In Bill Sawer's house there is a sign that has the quote "If you build it they will come" cut into the wood.
Sawer said he hopes the line from the movie "Field of Dreams" that were whispered to an owner of a corn field in Iowa will carry over to a river valley in Colorado.
"My brother made that sign for me when I first bought this land," Sawer said. "I'll put it in every once in a while when I'm feeling down about developing the place."
The recently retired groundskeeper for Colorado Mountain College in Steamboat Springs has a passion for the sport of soccer as well as passing on his knowledge to younger generations.
On his land south of First Street in Craig is a regulation soccer field and now his newest addition -- a sand soccer field.
"I don't know if there is something like this in Colorado," he said about his sand field. "My goal is for this to serve as a training spot for the youth in Craig."
Sawer had originally planned to build an indoor facility on his land, but his plans didn't fit building codes that the city required.
"What I wanted didn't fit what would have been a normal building," he said. "City ordinances required that I have heated bathrooms and water pipes, which wasn't what I wanted."
So Sawer moved on with another plan -- the sand field. Three months of work and 86 tons of sand later, the 80-foot-by-50 foot field is ready for its first tournament Sunday.
"This is an experiment on my part," he said. "Nobody has seen anything like this or played on this surface much, so it's up to them to like it."
As the tournament organizer, Sawer said his expectations aren't too high. Teams from Montrose, Glenwood Springs and Steamboat Springs have expressed interest but because he won't charge a fee until teams show up, he wasn't sure how many he would have.
"I hope to have 10 teams or so," he said. "But from past experience you never know until the teams show up."
Beyond the tournament, the Craig Youth Soccer coach said he hopes to see the field become a place for training when other places aren't available.
"In the winter we have been playing indoors at Craig Middle School but last year, they cut our time in half," he said. "The girls high school team was practicing in the old County General store because of the snow this spring and that is on hard cement."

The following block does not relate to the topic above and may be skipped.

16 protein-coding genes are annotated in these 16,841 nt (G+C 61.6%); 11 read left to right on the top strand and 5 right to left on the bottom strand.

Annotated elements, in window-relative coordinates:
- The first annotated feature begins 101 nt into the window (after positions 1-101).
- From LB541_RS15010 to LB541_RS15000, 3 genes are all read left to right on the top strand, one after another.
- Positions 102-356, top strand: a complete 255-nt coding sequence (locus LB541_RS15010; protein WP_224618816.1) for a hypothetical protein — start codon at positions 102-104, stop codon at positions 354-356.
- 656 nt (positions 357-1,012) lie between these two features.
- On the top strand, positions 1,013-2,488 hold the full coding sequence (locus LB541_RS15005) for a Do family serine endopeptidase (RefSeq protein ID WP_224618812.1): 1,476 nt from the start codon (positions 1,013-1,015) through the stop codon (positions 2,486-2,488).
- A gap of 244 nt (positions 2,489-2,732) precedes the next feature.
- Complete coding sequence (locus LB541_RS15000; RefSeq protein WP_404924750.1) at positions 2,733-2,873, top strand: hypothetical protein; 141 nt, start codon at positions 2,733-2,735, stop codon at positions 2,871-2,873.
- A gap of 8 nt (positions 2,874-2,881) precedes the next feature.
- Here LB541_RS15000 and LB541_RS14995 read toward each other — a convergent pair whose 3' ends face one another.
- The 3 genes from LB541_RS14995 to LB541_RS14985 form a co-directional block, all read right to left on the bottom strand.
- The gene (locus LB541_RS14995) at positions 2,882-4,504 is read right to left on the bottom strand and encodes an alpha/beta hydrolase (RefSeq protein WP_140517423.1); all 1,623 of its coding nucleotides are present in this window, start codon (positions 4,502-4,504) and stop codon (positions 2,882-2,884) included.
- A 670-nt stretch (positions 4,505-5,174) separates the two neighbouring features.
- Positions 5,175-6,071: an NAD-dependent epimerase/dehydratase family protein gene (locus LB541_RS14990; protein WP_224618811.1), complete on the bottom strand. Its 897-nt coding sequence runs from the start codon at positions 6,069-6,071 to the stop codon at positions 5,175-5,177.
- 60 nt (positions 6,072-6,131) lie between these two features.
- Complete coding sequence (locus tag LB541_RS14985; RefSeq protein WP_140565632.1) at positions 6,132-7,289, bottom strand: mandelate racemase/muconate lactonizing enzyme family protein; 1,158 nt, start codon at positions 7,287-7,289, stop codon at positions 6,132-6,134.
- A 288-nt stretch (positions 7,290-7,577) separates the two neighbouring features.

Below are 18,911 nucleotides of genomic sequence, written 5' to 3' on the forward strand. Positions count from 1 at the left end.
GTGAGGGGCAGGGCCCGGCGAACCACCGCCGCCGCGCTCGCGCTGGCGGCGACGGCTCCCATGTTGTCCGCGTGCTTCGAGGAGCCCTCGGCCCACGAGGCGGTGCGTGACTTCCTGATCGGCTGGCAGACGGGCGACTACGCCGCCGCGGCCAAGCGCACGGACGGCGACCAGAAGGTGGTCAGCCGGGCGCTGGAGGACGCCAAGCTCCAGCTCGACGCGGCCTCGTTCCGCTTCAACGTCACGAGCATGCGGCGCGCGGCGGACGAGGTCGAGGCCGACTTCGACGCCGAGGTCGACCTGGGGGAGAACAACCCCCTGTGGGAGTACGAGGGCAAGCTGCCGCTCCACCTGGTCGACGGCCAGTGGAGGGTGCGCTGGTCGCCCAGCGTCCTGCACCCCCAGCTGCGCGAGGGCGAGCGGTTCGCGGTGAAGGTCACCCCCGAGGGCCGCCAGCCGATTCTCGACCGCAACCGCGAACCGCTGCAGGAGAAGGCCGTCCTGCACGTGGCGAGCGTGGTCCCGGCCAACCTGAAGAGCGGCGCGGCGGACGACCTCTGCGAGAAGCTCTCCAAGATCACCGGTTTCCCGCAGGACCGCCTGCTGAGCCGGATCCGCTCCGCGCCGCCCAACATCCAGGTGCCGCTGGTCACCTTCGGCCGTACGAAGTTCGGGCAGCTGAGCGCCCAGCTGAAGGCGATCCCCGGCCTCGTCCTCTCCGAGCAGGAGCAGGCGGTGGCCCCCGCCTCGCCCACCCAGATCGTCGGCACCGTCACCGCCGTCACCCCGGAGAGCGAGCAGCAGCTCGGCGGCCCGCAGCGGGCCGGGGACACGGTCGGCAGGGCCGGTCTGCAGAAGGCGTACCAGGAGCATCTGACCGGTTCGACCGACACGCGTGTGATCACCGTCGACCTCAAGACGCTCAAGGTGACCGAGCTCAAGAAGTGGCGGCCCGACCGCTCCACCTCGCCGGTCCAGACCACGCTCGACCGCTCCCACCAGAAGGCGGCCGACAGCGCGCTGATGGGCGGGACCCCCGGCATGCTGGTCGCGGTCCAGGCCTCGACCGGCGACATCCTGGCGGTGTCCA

While the mid-winter will not allow for time on the sand, the surface's ability to absorb heat will allow for it to clear off sooner than turf.
"I was on the CNCC (Colorado Northwest Community College) campus in February and there was a foot of snow around the sand volleyball court but none on the court," he said. "Sand keeps the snow off it longer and on it shorter because it absorbs heat."
The sand game will provide training opportunities that players may not have on grass fields. They will play shoeless, with only five players on the field at once and the games will only be 10 to 15 minutes long.
All three differences are what Sawer said he thinks will be the advantages for the athletes.
"When you play without your shoes, it forces you to use every part of you foot except your toes," he said. "That is the way that foreigners learn the sport and it helps with form."
With a limited amount of players on the field and in such a short space, the game emulates futsal, a new game that is growing in popularity around the world. The five-player game will be an Olympic sport in 2006 and it is something Sawer has been teaching during the indoor season.
The shorter games are necessary because of the workout a player gets in the sand.
"There is a lot more resistance in the sand," Sawer said. "Body parts will be burning quickly."
With the rate that sand absorbs heat, muscles may not be the only things burning Sunday in the mid-afternoon. But by raking the sand to rotate the top levels and watering it down Sawer said he could keep the heat down off the bottoms of players' feet.
All of Sawer's theories about the field will be unproven until Sunday as he hasn't allowed anyone to play on it prematurely.
"My Craig Youth Soccer team wanted to play on it but I told them they had to come to the tournament if they wanted to do that," he said. "I've even been trying to hold back myself from playing on it."
Sawer paid $2,500 out of his pocket to bring in five trucks of sand and to complete the field. An amount he said he though he could make back in five years by charging a dollar for athletes to play.
"I'm not out for a profit on this," he said. "I just wanted to make something to help the soccer community and when the indoor facility was cancelled, this was my next idea."
While he has no plans to have former soccer greats come out of the cattails of the Yampa River and play on the field under the lights, he said he hopes that Craig will make some of its own soccer legends under the light.
"The high school program has improved the last year and I hope this will help that trend continue," he said. "It would be great some nights to watch as kids play out there with a flood light illuminating the field."